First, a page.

If it is a personal reason, you have to lie and say that you're sick, and get a medical certificate, because there's no mental health days in construction, in training. I reckon half the time I call in sick, I'm not actually sick. It's like just having an off-day or whatever. Still got to get a medical certificate and say “I've got a sore throat,” or whatever (Otherwise) you'd get the sack.
You might not want to talk to someone about it or something but just knowing that you could (would be good).
My mate, he's just broke up with his missus and he's real down. He's smoking himself silly. I just said “take it easy on yourself mate, like it's not your fault. Just because this happened and that happened it doesn't mean it doesn't happen to other people. You're not alone. Have a yarn if you need to have a yarn.”
Suicide Prevention Training
There was widespread discomfort within the groups when discussing suicidal behavior (e.g., inappropriate humor, awkwardness). While admitting a lack of knowledge of suicide and how to cope with suicidal behavior (in friends and coworkers), there was also a reluctance to take on further training outside of work hours. Most apprentices agreed that suicide prevention training was important but needed it to be made a mandatory part of their apprenticeship to encourage completion.
It's actually hard to see if the person is joking or not about suicide. You know some people are just like ‘I'm going to go kill myself’. You're like… I don't know what I'd be able to say to that. I wouldn't know what to do.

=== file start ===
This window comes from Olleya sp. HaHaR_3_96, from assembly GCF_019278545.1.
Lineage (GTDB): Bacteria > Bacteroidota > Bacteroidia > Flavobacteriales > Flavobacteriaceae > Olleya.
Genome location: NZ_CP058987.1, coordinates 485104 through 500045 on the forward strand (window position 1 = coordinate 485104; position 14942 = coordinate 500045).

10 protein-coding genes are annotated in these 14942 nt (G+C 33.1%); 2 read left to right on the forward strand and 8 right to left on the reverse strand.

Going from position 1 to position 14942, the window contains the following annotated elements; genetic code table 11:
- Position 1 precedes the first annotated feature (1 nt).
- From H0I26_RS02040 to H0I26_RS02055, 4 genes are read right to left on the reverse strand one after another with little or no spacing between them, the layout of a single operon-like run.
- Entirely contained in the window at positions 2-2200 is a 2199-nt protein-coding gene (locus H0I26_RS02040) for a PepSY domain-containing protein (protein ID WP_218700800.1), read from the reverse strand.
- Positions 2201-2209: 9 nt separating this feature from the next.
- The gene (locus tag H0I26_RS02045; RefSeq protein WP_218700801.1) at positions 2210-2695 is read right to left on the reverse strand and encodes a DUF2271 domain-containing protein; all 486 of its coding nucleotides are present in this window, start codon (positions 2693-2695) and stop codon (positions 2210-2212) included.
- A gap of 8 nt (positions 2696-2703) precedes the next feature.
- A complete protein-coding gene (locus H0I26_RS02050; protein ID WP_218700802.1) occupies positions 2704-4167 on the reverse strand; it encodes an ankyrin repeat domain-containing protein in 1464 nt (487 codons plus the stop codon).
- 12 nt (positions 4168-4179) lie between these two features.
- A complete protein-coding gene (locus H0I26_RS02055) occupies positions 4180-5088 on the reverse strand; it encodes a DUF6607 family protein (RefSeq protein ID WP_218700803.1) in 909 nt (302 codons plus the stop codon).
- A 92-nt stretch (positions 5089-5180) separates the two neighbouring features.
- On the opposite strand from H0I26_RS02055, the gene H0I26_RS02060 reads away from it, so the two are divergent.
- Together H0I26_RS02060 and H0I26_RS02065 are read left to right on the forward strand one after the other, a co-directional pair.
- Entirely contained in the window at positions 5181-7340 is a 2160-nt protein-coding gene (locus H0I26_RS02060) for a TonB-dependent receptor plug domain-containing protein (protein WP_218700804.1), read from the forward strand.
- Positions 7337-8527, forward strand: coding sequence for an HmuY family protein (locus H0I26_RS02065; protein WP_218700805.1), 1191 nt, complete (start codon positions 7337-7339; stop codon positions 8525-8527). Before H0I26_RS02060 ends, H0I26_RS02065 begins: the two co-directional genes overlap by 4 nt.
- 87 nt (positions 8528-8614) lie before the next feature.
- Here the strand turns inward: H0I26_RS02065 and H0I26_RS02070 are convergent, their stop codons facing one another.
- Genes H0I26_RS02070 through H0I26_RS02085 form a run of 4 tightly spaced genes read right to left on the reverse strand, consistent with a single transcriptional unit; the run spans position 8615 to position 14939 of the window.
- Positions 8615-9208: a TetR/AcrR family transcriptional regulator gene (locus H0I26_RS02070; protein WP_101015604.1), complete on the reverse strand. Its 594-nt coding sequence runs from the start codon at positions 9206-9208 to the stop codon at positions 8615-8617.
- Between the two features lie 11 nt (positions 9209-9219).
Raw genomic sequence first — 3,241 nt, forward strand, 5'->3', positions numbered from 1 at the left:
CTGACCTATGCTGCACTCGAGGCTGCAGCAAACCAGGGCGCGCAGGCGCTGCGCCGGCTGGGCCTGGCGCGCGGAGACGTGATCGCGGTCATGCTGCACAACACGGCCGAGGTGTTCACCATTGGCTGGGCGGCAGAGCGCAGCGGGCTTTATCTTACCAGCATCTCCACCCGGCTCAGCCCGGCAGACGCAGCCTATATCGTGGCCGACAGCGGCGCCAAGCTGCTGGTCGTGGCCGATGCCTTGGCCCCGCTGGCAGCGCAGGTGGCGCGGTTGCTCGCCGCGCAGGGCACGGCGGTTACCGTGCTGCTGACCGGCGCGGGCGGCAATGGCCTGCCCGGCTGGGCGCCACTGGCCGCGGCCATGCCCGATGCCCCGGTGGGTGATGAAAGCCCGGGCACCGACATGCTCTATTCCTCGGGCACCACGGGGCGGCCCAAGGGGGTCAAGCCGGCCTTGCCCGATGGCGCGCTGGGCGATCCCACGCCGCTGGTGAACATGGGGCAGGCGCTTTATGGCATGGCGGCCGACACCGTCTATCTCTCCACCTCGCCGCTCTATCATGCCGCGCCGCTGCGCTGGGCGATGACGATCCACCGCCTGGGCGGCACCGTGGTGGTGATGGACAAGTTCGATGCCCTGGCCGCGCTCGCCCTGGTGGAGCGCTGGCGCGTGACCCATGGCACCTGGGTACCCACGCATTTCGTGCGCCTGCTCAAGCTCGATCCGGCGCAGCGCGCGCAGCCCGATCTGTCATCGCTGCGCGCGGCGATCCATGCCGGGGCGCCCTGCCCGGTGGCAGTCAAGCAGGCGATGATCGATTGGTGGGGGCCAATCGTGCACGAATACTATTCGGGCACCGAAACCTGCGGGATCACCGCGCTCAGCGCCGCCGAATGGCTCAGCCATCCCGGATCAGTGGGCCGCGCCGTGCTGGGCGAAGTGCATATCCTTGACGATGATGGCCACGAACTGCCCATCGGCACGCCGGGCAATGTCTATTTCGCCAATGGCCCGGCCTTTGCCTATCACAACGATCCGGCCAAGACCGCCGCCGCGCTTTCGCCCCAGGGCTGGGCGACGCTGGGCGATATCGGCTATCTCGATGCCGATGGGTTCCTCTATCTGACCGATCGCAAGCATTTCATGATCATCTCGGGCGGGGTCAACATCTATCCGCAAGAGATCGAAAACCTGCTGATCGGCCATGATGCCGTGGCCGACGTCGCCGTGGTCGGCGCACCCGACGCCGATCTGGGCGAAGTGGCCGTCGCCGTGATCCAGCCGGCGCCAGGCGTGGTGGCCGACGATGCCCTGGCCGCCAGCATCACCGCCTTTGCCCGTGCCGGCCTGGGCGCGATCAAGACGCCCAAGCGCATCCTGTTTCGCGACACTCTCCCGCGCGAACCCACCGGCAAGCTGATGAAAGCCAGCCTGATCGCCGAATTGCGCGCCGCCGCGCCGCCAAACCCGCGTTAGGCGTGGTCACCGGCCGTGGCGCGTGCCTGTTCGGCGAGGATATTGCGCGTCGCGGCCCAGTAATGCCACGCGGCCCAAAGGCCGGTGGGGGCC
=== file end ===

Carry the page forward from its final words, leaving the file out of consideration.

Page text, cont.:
I've had my friends come to me and tell me “oh, this is how I am, blah, blah, blah.” I just stutter. I don't know what to say. You don't know what you can say to someone. You don't know what's going on in their head.
Budgeting on a Low Salary
There was widespread mention of the difficulty of managing finances on the low salary of an apprentice. Managing the different expenses required for their training program as well as everyday expenses was difficult. Financial issues were also described within the context of negative workplace experiences, such as employers withholding adequate pay rises, being forced to work through meal breaks, and difficulties taking leave.
When I first started, I got paid fortnightly and it was harder to budget. I found I had money one week and then I didn't the next… at the start of your apprenticeship I find people stress more about money than other things.
A total of 1,787 Queensland apprentices responded to the survey, indicating a response rate of 6.62%. Responses with large portions of missing data were excluded, with a final sample of N = 1,483 kept for analyses. Demographics for the final sample are presented in Table 1.
The experience of bullying was common, with nearly a third (30.8%; out of n = 1,322 complete responses) reporting the presence of bullying in the last 6 months (subjective bullying item), and 21.4 and 20.0% scoring within the range of occasional and severe workplace bullying on the NAQ-R bullying scale, respectively (out of n = 1,131). Additionally, ~13% reported elevated psychological distress (i.e., total score 19 or greater on the K6) and around 30% with reduced well-being (i.e., total score below 13 on the WHO-5). Approximately 10–12% disagreed or strongly disagreed with each of the positively worded items assessing perceptions of supervisor quality, indicating a sizeable minority felt their supervisors did not treat them fairly, nor with respect, and workplace expectations were not clear.